You Take What You Need...and You Leave the Rest?

May 19, 2021
By Kristan Anderson, CEBS®, CFP®
Four seniors taking a selfie in the mountains. West Financial Services.

Well, actually that’s not quite how it works. I’m often surprised by how little some clients understand the rules around taking required minimum distributions, or RMDs, from retirement accounts. To be fair, the rules can get pretty dense, pretty quick. But the basic premise is spelled out in the name. These are distributions that, at a minimum, you are required to take every year from assets on which you have previously deferred paying income taxes. To paraphrase that Progressive commercial about becoming your parents, “You don’t need the money? The IRS doesn’t care.” While there are ways to minimize the tax impact, specifically the Qualified Charitable Distribution (QCD), for many clients, RMDs are a necessary evil. But for others, these distributions form the base of income around which planning for cash flow happens. In this article we will discuss some basics for preparing to take RMDs and factors to consider in the process.

As a first step to prepare for taking your RMDs, consider consolidating IRAs and retirement accounts to the extent possible. This will help simplify the administration of distributions and reduce paperwork around tax time. Generally speaking, you will have to take RMDs from any qualified retirement account (think 401k) separately from any IRA assets. If you have multiple IRAs, you may be able to take the consolidated RMD amount from one IRA. Annuities purchased in IRAs are also subject to RMD rules. But you should check to see if your policy is RMD friendly, meaning you may be able to take distributions from other assets, leaving the annuity balance intact. Remember that you do not have to take RMDs from Roth IRAs, but you will have to take them from Roth 401(k) balances left in the qualified plan. This is a good reason to consider rolling out of an employer plan after retirement, and before age 72, the age at which RMDs begin.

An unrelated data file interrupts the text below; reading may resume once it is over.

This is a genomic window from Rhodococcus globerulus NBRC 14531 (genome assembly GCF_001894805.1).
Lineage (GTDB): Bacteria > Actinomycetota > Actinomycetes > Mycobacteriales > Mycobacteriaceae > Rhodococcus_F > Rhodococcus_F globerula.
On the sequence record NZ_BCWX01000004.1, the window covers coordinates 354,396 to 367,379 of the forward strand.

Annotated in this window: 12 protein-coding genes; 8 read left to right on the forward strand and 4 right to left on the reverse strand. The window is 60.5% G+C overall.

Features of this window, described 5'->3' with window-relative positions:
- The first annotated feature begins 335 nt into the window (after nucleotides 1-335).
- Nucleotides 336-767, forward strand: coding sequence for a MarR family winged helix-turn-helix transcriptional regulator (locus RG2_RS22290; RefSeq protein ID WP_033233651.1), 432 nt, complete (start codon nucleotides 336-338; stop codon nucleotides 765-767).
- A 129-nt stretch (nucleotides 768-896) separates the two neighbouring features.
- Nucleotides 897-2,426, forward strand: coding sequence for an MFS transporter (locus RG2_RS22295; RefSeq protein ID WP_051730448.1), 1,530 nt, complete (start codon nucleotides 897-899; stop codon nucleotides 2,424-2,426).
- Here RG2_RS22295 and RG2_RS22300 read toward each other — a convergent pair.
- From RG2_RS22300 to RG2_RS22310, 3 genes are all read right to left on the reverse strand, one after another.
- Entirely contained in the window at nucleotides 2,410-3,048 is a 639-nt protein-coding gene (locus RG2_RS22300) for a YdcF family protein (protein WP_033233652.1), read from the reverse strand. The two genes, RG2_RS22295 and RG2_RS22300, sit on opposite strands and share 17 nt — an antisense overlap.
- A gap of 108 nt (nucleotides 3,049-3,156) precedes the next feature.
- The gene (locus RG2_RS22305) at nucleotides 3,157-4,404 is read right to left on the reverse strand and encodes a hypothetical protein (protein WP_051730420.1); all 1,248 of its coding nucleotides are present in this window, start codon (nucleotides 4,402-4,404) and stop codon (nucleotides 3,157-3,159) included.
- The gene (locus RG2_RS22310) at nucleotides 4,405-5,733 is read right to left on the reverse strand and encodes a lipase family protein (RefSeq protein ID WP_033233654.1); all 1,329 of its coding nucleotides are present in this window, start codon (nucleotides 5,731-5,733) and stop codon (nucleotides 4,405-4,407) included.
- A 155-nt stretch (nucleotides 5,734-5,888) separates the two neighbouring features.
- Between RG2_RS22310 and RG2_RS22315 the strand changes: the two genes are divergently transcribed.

Whether you need these distributions or not, what use you have for them, and other considerations form the basis of how you should structure RMD payments. Many of our clients take annual distributions from retirement plans at the end of the calendar year. There are a few benefits to this approach. One is having a little more insight into the balances that will be used for the following years’ distribution. Natalie Choate, noted estate planning lawyer, points out in an article for Morningstar that waiting to take RMDs until later in the year delays quarterly income taxes due, maximizes deferred returns, and allows for other planning to occur, such as in 2020 when RMDs were suspended for the year. Needless to say, this approach works fine if you really don’t need the money to live on.

A discussion on qualified charitable distributions (QCDs) is beyond the scope of this article. But briefly, if you truly don’t need your RMDs and want to lower the tax impact of having to take them, you may consider directly gifting up to $100,000 of your RMD to a qualifying charitable organization (but not a donor-advised fund or charitable remainder trust).

Most people who rely on RMDs, along with social security and pensions, for living expenses will prefer to take their distribution early in the year, or on a regular schedule throughout the year. If you choose the monthly or quarterly payment option, you can have taxes withheld and not have to worry about paying quarterly estimates. This simple approach checks a lot of boxes for people who just want to know what their income will be so that they can live their lives without worrying about money. If something comes up during the year, you always have the option of taking additional amounts out of the account. However, any additional distributions will still be taxed at ordinary income tax rates.

If you have any questions, or would like information on the what, why, and how of RMDs, feel free to reach out to the financial planning team or your relationship manager.

Meet Kristan Anderson, CEBS®, CFP® »

Read the Financial Planning Focus May 2021 »

Choate, Natalie. “How and When to Take Your RMD| Morningstar.” Morningstar, Inc., 14 Apr. 2021, rmd

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